OT/PT Corner: Why Crossing Midline is Important for Development
Editor’s Note: This article is directed at parents and is a great article for sharing.
[Source: North Shore Pediatric]
As babies grow and develop certain milestones are often celebrated, such as rolling, sitting, crawling, and walking. As a pediatric occupational therapist, one of the milestones I always celebrate might not be visible to the untrained eye. Crossing midline, defined as the ability to reach across the body’s invisible midline with your arms or legs to perform tasks on the opposite side of the body, is a required skill for many higher level coordination activities.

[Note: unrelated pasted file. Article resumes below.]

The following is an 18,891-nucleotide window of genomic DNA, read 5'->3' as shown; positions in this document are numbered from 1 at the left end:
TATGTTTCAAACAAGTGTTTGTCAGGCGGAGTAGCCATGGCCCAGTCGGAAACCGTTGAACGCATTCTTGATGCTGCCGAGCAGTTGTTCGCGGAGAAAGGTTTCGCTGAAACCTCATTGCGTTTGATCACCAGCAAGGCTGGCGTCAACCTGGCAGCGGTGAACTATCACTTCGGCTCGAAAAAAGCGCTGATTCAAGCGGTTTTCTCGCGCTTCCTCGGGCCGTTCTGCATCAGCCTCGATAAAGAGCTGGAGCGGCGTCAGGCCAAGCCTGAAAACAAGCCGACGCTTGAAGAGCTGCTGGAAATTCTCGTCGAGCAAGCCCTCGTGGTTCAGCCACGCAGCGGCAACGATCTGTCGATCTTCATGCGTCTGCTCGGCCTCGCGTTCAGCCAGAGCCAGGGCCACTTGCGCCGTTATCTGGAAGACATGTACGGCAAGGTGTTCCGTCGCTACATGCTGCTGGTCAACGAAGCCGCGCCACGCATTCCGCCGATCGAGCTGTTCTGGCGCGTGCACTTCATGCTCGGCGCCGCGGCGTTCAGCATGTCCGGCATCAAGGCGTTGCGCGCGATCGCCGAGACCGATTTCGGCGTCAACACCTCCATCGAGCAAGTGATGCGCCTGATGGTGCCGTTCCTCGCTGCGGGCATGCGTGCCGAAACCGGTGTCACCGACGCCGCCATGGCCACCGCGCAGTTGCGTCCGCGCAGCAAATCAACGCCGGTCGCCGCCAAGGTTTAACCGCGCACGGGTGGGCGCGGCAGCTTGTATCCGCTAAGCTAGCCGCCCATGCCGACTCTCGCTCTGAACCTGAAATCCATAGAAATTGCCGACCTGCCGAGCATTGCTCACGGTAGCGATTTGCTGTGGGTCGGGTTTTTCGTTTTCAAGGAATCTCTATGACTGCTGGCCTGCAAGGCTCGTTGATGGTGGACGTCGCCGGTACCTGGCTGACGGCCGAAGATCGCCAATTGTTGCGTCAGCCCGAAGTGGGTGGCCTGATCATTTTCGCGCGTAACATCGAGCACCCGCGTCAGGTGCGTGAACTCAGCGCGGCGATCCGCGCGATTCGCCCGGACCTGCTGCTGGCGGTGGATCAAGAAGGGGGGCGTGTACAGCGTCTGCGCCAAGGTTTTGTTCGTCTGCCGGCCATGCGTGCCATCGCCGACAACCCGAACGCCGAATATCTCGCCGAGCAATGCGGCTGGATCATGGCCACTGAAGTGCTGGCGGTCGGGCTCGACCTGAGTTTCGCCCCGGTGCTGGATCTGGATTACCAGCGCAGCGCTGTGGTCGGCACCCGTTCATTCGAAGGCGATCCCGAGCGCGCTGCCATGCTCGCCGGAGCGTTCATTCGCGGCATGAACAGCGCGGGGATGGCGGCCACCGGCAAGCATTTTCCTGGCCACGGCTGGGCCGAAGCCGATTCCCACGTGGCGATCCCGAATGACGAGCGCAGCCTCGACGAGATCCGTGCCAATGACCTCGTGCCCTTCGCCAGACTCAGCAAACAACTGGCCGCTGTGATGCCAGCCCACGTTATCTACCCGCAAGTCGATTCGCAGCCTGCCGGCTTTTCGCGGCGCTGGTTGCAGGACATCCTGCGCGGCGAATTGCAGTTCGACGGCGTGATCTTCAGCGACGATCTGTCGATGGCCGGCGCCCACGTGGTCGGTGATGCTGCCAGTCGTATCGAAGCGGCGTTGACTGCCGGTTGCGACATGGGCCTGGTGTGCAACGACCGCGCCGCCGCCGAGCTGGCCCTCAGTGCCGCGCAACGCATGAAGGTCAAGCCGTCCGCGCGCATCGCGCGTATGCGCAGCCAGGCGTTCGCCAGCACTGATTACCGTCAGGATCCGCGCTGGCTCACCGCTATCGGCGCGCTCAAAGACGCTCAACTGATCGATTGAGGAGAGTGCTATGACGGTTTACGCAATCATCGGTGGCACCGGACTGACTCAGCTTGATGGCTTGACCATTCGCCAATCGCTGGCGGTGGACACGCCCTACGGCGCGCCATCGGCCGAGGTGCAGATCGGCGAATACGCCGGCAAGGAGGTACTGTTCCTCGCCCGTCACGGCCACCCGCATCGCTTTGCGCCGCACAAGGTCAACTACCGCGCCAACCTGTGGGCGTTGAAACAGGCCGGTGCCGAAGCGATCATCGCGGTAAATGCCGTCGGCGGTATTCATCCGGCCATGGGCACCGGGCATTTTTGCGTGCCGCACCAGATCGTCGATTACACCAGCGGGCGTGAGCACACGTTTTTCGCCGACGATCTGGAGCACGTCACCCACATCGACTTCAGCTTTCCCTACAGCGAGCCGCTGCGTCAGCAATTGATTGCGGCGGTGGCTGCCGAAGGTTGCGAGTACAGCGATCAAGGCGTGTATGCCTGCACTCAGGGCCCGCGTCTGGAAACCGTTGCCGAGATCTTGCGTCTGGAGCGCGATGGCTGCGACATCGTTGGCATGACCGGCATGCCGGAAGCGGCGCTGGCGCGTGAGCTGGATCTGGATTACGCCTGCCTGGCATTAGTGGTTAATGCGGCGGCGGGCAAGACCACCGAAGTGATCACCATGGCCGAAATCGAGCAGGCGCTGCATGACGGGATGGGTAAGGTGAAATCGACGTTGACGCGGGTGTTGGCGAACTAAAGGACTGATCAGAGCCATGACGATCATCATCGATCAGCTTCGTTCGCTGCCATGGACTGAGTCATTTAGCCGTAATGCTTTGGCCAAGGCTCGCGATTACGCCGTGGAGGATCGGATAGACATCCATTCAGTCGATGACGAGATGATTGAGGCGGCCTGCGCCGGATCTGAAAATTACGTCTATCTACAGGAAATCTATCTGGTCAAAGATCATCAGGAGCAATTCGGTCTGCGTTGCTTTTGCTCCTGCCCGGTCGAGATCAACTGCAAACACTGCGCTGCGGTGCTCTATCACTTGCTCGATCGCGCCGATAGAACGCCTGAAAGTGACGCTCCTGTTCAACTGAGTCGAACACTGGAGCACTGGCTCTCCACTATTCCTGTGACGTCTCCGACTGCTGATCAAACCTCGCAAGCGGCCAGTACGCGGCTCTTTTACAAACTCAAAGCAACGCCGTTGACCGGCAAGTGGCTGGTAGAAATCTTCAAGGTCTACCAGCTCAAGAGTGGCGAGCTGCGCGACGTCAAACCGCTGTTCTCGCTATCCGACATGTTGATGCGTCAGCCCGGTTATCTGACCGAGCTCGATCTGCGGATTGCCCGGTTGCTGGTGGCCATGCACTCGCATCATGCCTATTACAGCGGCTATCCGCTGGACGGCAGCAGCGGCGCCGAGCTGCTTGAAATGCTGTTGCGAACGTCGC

This skill typically develops around 18 months of age. Oftentimes when children are referred for occupational therapy due to poor fine motor skills, handwriting, or coordination, they are not crossing midline efficiently.
Read the Rest of this Article on North Shore Pediatric Therapy
PediaStaff is Hiring!All Jobs
PediaStaff hires pediatric and school-based professionals nationwide for contract assignments of 2 to 12 months. We also help clinics, hospitals, schools, and home health agencies to find and hire these professionals directly. We work with Speech-Language Pathologists, Occupational and Physical Therapists, School Psychologists, and others in pediatric therapy and education.